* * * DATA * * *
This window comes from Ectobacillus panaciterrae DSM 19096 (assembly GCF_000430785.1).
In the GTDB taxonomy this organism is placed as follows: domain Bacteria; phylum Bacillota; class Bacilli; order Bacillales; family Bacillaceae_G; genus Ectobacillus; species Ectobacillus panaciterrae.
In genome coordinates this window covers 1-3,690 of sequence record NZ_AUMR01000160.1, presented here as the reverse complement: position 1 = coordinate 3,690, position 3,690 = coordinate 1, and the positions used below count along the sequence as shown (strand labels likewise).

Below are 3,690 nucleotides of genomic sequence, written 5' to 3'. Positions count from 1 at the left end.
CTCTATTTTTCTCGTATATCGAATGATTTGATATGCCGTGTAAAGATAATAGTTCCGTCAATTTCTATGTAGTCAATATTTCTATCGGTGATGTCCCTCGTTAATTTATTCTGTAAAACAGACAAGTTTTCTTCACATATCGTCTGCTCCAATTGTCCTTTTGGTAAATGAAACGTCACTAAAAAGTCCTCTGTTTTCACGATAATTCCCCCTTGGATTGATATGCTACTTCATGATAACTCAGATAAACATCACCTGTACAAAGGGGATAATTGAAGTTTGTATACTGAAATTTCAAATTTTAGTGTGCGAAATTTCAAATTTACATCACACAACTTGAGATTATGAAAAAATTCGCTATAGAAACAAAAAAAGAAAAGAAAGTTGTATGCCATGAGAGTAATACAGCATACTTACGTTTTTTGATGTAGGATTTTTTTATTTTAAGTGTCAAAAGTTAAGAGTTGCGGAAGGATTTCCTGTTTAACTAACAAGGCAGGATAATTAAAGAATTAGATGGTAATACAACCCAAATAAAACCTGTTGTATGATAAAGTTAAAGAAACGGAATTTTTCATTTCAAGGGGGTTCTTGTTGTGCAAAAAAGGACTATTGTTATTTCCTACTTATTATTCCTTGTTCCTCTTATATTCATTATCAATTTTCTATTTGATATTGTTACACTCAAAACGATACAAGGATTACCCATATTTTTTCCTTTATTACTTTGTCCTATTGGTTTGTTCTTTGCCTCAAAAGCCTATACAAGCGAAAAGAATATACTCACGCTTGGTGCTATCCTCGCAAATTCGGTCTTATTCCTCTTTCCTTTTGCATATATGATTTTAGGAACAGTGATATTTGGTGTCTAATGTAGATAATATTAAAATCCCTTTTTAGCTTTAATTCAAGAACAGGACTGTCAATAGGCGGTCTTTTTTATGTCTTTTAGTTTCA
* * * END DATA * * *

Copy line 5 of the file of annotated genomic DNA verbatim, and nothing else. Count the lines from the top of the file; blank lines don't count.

CTCTATTTTTCTCGTATATCGAATGATTTGATATGCCGTGTAAAGATAATAGTTCCGTCAATTTCTATGTAGTCAATATTTCTATCGGTGATGTCCCTCGTTAATTTATTCTGTAAAACAGACAAGTTTTCTTCACATATCGTCTGCTCCAATTGTCCTTTTGGTAAATGAAACGTCACTAAAAAGTCCTCTGTTTTCACGATAATTCCCCCTTGGATTGATATGCTACTTCATGATAACTCAGATAAACATCACCTGTACAAAGGGGATAATTGAAGTTTGTATACTGAAATTTCAAATTTTAGTGTGCGAAATTTCAAATTTACATCACACAACTTGAGATTATGAAAAAATTCGCTATAGAAACAAAAAAAGAAAAGAAAGTTGTATGCCATGAGAGTAATACAGCATACTTACGTTTTTTGATGTAGGATTTTTTTATTTTAAGTGTCAAAAGTTAAGAGTTGCGGAAGGATTTCCTGTTTAACTAACAAGGCAGGATAATTAAAGAATTAGATGGTAATACAACCCAAATAAAACCTGTTGTATGATAAAGTTAAAGAAACGGAATTTTTCATTTCAAGGGGGTTCTTGTTGTGCAAAAAAGGACTATTGTTATTTCCTACTTATTATTCCTTGTTCCTCTTATATTCATTATCAATTTTCTATTTGATATTGTTACACTCAAAACGATACAAGGATTACCCATATTTTTTCCTTTATTACTTTGTCCTATTGGTTTGTTCTTTGCCTCAAAAGCCTATACAAGCGAAAAGAATATACTCACGCTTGGTGCTATCCTCGCAAATTCGGTCTTATTCCTCTTTCCTTTTGCATATATGATTTTAGGAACAGTGATATTTGGTGTCTAATGTAGATAATATTAAAATCCCTTTTTAGCTTTAATTCAAGAACAGGACTGTCAATAGGCGGTCTTTTTTATGTCTTTTAGTTTCA